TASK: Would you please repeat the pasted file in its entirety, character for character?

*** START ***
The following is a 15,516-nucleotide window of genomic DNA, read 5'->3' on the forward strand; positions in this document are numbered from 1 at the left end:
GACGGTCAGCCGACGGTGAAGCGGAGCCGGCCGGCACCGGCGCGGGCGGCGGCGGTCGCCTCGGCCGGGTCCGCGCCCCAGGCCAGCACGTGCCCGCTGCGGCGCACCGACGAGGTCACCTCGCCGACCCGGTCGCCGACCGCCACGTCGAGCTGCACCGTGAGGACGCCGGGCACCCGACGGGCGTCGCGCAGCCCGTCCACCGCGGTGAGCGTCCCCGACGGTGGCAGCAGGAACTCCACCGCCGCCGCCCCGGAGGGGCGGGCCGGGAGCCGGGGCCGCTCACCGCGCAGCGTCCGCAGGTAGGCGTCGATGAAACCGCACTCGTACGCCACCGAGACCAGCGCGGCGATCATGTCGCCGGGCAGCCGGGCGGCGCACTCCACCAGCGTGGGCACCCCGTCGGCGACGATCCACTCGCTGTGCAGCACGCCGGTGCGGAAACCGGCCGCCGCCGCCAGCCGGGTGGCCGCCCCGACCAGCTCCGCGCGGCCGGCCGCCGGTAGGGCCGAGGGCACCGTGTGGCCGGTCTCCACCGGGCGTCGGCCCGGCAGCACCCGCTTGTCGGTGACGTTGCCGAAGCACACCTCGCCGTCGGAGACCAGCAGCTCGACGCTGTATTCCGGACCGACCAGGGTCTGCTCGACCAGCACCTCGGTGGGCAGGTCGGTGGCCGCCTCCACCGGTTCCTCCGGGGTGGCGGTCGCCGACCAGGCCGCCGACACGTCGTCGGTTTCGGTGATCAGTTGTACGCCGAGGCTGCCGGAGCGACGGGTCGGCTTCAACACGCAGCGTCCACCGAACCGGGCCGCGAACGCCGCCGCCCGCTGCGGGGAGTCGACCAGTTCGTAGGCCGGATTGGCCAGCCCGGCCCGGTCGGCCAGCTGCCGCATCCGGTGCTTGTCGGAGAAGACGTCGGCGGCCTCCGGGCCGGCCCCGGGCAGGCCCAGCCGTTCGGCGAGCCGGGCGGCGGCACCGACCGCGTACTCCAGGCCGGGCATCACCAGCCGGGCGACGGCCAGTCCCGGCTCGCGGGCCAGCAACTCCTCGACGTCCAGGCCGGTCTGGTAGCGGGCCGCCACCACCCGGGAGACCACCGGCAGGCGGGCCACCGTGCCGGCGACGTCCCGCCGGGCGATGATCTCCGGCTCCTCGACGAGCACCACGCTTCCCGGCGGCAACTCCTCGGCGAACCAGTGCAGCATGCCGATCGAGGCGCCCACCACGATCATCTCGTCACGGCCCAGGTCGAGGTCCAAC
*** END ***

The following is a 15,516-nucleotide window of genomic DNA, read 5'->3' on the forward strand; positions in this document are numbered from 1 at the left end:
GACGGTCAGCCGACGGTGAAGCGGAGCCGGCCGGCACCGGCGCGGGCGGCGGCGGTCGCCTCGGCCGGGTCCGCGCCCCAGGCCAGCACGTGCCCGCTGCGGCGCACCGACGAGGTCACCTCGCCGACCCGGTCGCCGACCGCCACGTCGAGCTGCACCGTGAGGACGCCGGGCACCCGACGGGCGTCGCGCAGCCCGTCCACCGCGGTGAGCGTCCCCGACGGTGGCAGCAGGAACTCCACCGCCGCCGCCCCGGAGGGGCGGGCCGGGAGCCGGGGCCGCTCACCGCGCAGCGTCCGCAGGTAGGCGTCGATGAAACCGCACTCGTACGCCACCGAGACCAGCGCGGCGATCATGTCGCCGGGCAGCCGGGCGGCGCACTCCACCAGCGTGGGCACCCCGTCGGCGACGATCCACTCGCTGTGCAGCACGCCGGTGCGGAAACCGGCCGCCGCCGCCAGCCGGGTGGCCGCCCCGACCAGCTCCGCGCGGCCGGCCGCCGGTAGGGCCGAGGGCACCGTGTGGCCGGTCTCCACCGGGCGTCGGCCCGGCAGCACCCGCTTGTCGGTGACGTTGCCGAAGCACACCTCGCCGTCGGAGACCAGCAGCTCGACGCTGTATTCCGGACCGACCAGGGTCTGCTCGACCAGCACCTCGGTGGGCAGGTCGGTGGCCGCCTCCACCGGTTCCTCCGGGGTGGCGGTCGCCGACCAGGCCGCCGACACGTCGTCGGTTTCGGTGATCAGTTGTACGCCGAGGCTGCCGGAGCGACGGGTCGGCTTCAACACGCAGCGTCCACCGAACCGGGCCGCGAACGCCGCCGCCCGCTGCGGGGAGTCGACCAGTTCGTAGGCCGGATTGGCCAGCCCGGCCCGGTCGGCCAGCTGCCGCATCCGGTGCTTGTCGGAGAAGACGTCGGCGGCCTCCGGGCCGGCCCCGGGCAGGCCCAGCCGTTCGGCGAGCCGGGCGGCGGCACCGACCGCGTACTCCAGGCCGGGCATCACCAGCCGGGCGACGGCCAGTCCCGGCTCGCGGGCCAGCAACTCCTCGACGTCCAGGCCGGTCTGGTAGCGGGCCGCCACCACCCGGGAGACCACCGGCAGGCGGGCCACCGTGCCGGCGACGTCCCGCCGGGCGATGATCTCCGGCTCCTCGACGAGCACCACGCTTCCCGGCGGCAACTCCTCGGCGAACCAGTGCAGCATGCCGATCGAGGCGCCCACCACGATCATCTCGTCACGGCCCAGGTCGAGGTCCAAC